“It is therefore befitting to still demand while we commemorate his death that Shanghai Street in Katutura be renamed after him as soon as possible so that his name and legacy does not fade away and so that future generations can be reminded of his contribution to Namibia and his subjects,” said Kauandenge.
He also said the late Riruako should be regarded as the rightful father of African genocide and reparations. “Indeed if there is any honour that must be given to him, he must be named the Father of African Genocide and Reparations, as shortly after his death many other Africans started following in his footsteps to demand reparations from their former colonisers. Thanks to the efforts of our departed leader,” Kauandenge said.
He also announced that Nudo plans to commemorate the death of Riruako on Friday, 2 June.
The celebrations are slated to take place on Friday at Commando Hall in Katutura.
“This day will be organised in collaboration with the Ovaherero Traditional Authority under Paramount Chief Vekuii Rukoro and the Genocide Foundation under Utjiua Muinjangue and the Red flag and the late paramount chief's family,” said Kauandenge.
It stated that its youth members should “conduct themselves as true Swapo Party members and not as agents of destruction of the party”
The committee is to be chaired by the secretary-general Nangolo Mbumba. Others to join him on this peace crusade include party heavyweights like Pendukeni Iivula-Ithana, Theo-Ben Gurirab, Ben Amadhila, and Erkki Nghimtina.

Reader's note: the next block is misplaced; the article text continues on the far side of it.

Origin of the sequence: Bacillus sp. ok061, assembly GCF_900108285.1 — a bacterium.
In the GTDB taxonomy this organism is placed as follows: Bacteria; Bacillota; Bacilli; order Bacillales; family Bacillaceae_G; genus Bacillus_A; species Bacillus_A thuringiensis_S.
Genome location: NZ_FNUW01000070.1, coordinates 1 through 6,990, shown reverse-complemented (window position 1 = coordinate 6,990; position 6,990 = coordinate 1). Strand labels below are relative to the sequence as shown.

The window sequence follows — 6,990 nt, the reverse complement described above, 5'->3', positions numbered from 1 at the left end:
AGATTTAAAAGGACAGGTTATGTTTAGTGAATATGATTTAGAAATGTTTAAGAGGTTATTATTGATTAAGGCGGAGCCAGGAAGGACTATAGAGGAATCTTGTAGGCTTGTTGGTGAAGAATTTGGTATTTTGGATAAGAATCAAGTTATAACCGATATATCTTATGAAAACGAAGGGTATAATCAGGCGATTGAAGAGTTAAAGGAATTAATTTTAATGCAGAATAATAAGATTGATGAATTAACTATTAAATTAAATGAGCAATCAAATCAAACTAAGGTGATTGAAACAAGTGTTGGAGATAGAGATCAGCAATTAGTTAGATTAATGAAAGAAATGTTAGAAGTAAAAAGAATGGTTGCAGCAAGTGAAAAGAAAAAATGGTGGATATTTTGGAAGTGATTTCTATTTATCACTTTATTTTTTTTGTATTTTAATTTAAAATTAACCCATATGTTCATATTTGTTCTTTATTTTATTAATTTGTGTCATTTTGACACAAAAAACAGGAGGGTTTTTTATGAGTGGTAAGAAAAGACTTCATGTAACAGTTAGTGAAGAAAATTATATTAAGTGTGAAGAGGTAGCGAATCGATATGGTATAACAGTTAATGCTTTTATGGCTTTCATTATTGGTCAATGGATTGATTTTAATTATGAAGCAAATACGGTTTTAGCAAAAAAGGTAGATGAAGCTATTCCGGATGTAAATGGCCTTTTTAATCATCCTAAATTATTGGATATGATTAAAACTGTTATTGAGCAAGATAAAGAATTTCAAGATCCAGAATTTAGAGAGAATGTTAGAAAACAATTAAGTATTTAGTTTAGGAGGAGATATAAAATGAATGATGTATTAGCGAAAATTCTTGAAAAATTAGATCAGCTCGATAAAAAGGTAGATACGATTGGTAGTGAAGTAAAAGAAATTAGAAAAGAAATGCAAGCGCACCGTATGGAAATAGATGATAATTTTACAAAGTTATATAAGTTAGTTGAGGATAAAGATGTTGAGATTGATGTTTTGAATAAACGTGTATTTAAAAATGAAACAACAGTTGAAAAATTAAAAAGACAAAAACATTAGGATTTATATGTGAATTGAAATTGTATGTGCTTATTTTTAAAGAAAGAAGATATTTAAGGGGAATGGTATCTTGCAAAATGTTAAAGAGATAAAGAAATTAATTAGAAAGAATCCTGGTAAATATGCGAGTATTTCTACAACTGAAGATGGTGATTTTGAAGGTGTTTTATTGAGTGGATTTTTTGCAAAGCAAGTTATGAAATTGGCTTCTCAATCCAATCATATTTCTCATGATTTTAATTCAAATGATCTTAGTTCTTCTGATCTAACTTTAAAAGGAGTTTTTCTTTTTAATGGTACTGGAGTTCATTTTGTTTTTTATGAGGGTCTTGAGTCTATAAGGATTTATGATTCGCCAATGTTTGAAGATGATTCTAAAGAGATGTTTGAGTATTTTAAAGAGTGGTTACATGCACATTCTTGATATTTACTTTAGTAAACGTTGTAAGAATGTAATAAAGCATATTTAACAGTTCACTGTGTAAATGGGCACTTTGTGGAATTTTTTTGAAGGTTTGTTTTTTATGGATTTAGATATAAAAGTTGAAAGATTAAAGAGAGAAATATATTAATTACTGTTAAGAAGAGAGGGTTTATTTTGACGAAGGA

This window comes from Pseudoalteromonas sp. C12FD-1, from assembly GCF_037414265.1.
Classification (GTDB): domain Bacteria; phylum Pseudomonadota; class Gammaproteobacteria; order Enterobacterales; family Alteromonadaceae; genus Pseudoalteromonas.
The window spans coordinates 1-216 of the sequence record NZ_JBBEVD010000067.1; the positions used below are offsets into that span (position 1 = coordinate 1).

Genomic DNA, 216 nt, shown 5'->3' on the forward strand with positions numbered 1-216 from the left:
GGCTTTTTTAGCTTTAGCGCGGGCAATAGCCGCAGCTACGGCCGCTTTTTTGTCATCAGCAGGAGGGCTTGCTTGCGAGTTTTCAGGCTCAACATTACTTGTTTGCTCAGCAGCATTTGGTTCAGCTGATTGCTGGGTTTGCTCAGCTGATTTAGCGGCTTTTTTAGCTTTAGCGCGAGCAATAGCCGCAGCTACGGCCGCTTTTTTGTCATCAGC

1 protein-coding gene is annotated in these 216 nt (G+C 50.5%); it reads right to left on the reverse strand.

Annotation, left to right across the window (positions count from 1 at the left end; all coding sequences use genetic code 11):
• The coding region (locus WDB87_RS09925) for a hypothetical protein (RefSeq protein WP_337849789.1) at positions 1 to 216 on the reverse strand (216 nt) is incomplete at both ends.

“These are very serious members who have a lot of kilometres in the party. They will not allow the party to be destroyed. We will talk to any youth concerned with the welfare of the party,” said Mbumba.
The youth wing fall-out occurred at the hometown of President Hage Geingob.
In preparation of the congress the Politburo at Monday evening's meeting urged all party wings and regional structures to do timely completion of renewal of mandates of leaders in the regions.
It also directed all sub-committees of the national preparatory committee of the sixth congress to start with their respective assignments “without delay”.
Irked by crime
The Politburo gave special tribute to the 92-year-old veteran Swapo member, Leonard Nangolo Mukwiilongo, who was murdered by thugs in his house in the Omusati Region on 25 May. It said it is “perplexed by the cause of his death”.
“Swapo condemns in strongest terms the barbaric actions of criminals who are busy disturbing the peace within the country,” the Politburo declared and made an appeal to all relevant government institutions to ensure that the culprits are brought to book.
“This crime against an elder is an indication of a society whose thinking, its mentality, is very hard to describe,” said Mbumba.
When nudged on what type of crime he was referring to, Mbumba said crime includes poaching, trafficking and corruption.